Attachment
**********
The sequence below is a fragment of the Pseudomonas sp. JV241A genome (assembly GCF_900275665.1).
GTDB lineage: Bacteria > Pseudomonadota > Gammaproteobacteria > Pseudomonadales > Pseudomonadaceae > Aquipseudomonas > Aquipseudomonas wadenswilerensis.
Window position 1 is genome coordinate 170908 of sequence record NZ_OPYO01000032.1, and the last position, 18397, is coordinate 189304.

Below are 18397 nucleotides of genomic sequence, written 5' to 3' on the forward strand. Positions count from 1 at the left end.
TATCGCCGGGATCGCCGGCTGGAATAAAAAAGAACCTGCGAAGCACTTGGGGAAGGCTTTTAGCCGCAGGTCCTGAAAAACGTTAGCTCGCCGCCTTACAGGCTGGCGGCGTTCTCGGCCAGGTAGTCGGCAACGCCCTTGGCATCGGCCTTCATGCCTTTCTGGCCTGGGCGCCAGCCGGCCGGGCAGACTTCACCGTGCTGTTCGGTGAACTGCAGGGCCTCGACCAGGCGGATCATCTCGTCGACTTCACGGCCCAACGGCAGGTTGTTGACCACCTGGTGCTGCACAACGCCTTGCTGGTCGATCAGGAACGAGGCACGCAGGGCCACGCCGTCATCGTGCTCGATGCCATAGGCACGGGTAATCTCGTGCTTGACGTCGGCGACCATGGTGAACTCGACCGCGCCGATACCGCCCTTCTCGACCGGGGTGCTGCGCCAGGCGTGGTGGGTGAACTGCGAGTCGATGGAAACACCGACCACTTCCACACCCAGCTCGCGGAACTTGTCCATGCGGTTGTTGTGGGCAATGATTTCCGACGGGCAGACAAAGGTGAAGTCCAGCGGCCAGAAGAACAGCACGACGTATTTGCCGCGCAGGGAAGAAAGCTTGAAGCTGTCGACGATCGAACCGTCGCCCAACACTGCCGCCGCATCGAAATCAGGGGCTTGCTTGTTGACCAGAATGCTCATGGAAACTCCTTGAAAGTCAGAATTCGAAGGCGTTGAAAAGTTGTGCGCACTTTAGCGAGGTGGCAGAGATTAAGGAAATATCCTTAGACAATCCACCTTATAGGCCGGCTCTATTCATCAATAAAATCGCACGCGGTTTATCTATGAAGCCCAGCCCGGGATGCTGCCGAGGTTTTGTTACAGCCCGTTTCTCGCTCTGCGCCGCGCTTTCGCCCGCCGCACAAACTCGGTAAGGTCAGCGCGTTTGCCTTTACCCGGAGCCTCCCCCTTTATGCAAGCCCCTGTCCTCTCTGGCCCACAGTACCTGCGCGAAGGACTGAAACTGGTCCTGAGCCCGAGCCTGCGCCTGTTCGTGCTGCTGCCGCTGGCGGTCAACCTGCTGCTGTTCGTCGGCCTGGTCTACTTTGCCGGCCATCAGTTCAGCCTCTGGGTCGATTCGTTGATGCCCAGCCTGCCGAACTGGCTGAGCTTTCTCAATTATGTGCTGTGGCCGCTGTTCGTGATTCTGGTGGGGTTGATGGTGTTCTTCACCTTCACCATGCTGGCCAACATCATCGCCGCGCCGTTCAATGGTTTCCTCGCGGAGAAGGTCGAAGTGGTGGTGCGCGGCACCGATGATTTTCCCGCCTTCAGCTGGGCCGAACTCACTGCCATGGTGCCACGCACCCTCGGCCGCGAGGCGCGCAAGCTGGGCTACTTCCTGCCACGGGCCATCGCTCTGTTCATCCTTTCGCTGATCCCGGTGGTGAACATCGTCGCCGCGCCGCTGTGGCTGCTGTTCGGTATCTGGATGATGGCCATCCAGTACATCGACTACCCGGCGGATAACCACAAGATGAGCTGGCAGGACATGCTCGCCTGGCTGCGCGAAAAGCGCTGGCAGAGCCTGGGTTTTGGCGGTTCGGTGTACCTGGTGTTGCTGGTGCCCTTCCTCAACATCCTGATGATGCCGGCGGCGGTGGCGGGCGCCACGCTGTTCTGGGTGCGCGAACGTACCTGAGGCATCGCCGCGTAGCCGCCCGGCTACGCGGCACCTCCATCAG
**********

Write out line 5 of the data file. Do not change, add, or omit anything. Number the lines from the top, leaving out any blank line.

TATCGCCGGGATCGCCGGCTGGAATAAAAAAGAACCTGCGAAGCACTTGGGGAAGGCTTTTAGCCGCAGGTCCTGAAAAACGTTAGCTCGCCGCCTTACAGGCTGGCGGCGTTCTCGGCCAGGTAGTCGGCAACGCCCTTGGCATCGGCCTTCATGCCTTTCTGGCCTGGGCGCCAGCCGGCCGGGCAGACTTCACCGTGCTGTTCGGTGAACTGCAGGGCCTCGACCAGGCGGATCATCTCGTCGACTTCACGGCCCAACGGCAGGTTGTTGACCACCTGGTGCTGCACAACGCCTTGCTGGTCGATCAGGAACGAGGCACGCAGGGCCACGCCGTCATCGTGCTCGATGCCATAGGCACGGGTAATCTCGTGCTTGACGTCGGCGACCATGGTGAACTCGACCGCGCCGATACCGCCCTTCTCGACCGGGGTGCTGCGCCAGGCGTGGTGGGTGAACTGCGAGTCGATGGAAACACCGACCACTTCCACACCCAGCTCGCGGAACTTGTCCATGCGGTTGTTGTGGGCAATGATTTCCGACGGGCAGACAAAGGTGAAGTCCAGCGGCCAGAAGAACAGCACGACGTATTTGCCGCGCAGGGAAGAAAGCTTGAAGCTGTCGACGATCGAACCGTCGCCCAACACTGCCGCCGCATCGAAATCAGGGGCTTGCTTGTTGACCAGAATGCTCATGGAAACTCCTTGAAAGTCAGAATTCGAAGGCGTTGAAAAGTTGTGCGCACTTTAGCGAGGTGGCAGAGATTAAGGAAATATCCTTAGACAATCCACCTTATAGGCCGGCTCTATTCATCAATAAAATCGCACGCGGTTTATCTATGAAGCCCAGCCCGGGATGCTGCCGAGGTTTTGTTACAGCCCGTTTCTCGCTCTGCGCCGCGCTTTCGCCCGCCGCACAAACTCGGTAAGGTCAGCGCGTTTGCCTTTACCCGGAGCCTCCCCCTTTATGCAAGCCCCTGTCCTCTCTGGCCCACAGTACCTGCGCGAAGGACTGAAACTGGTCCTGAGCCCGAGCCTGCGCCTGTTCGTGCTGCTGCCGCTGGCGGTCAACCTGCTGCTGTTCGTCGGCCTGGTCTACTTTGCCGGCCATCAGTTCAGCCTCTGGGTCGATTCGTTGATGCCCAGCCTGCCGAACTGGCTGAGCTTTCTCAATTATGTGCTGTGGCCGCTGTTCGTGATTCTGGTGGGGTTGATGGTGTTCTTCACCTTCACCATGCTGGCCAACATCATCGCCGCGCCGTTCAATGGTTTCCTCGCGGAGAAGGTCGAAGTGGTGGTGCGCGGCACCGATGATTTTCCCGCCTTCAGCTGGGCCGAACTCACTGCCATGGTGCCACGCACCCTCGGCCGCGAGGCGCGCAAGCTGGGCTACTTCCTGCCACGGGCCATCGCTCTGTTCATCCTTTCGCTGATCCCGGTGGTGAACATCGTCGCCGCGCCGCTGTGGCTGCTGTTCGGTATCTGGATGATGGCCATCCAGTACATCGACTACCCGGCGGATAACCACAAGATGAGCTGGCAGGACATGCTCGCCTGGCTGCGCGAAAAGCGCTGGCAGAGCCTGGGTTTTGGCGGTTCGGTGTACCTGGTGTTGCTGGTGCCCTTCCTCAACATCCTGATGATGCCGGCGGCGGTGGCGGGCGCCACGCTGTTCTGGGTGCGCGAACGTACCTGAGGCATCGCCGCGTAGCCGCCCGGCTACGCGGCACCTCCATCAG